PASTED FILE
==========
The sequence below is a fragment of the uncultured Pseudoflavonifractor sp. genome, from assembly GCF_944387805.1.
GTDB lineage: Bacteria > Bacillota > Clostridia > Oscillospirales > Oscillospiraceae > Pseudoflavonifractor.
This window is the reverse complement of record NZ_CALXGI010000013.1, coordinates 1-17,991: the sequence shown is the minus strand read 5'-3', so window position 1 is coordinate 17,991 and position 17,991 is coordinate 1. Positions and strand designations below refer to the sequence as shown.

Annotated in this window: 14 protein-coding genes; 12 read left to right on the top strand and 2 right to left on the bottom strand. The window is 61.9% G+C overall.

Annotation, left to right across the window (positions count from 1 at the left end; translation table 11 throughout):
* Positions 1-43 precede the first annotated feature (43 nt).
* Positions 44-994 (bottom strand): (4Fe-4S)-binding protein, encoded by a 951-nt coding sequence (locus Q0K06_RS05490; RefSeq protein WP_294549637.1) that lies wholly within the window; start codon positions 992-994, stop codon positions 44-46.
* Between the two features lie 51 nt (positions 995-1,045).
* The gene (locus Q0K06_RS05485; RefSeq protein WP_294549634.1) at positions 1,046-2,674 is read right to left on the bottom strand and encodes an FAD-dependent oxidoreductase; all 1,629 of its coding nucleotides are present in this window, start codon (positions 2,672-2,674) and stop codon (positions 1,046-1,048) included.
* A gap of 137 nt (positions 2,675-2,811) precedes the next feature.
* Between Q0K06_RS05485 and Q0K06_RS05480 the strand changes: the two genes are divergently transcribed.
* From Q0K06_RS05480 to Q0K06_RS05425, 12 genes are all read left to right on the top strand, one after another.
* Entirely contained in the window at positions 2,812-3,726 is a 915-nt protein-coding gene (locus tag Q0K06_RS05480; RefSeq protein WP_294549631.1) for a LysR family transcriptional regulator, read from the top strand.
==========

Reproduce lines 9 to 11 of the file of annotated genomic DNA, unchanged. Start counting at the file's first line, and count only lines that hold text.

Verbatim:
* The gene (locus Q0K06_RS05485; RefSeq protein WP_294549634.1) at positions 1,046-2,674 is read right to left on the bottom strand and encodes an FAD-dependent oxidoreductase; all 1,629 of its coding nucleotides are present in this window, start codon (positions 2,672-2,674) and stop codon (positions 1,046-1,048) included.
* A gap of 137 nt (positions 2,675-2,811) precedes the next feature.
* Between Q0K06_RS05485 and Q0K06_RS05480 the strand changes: the two genes are divergently transcribed.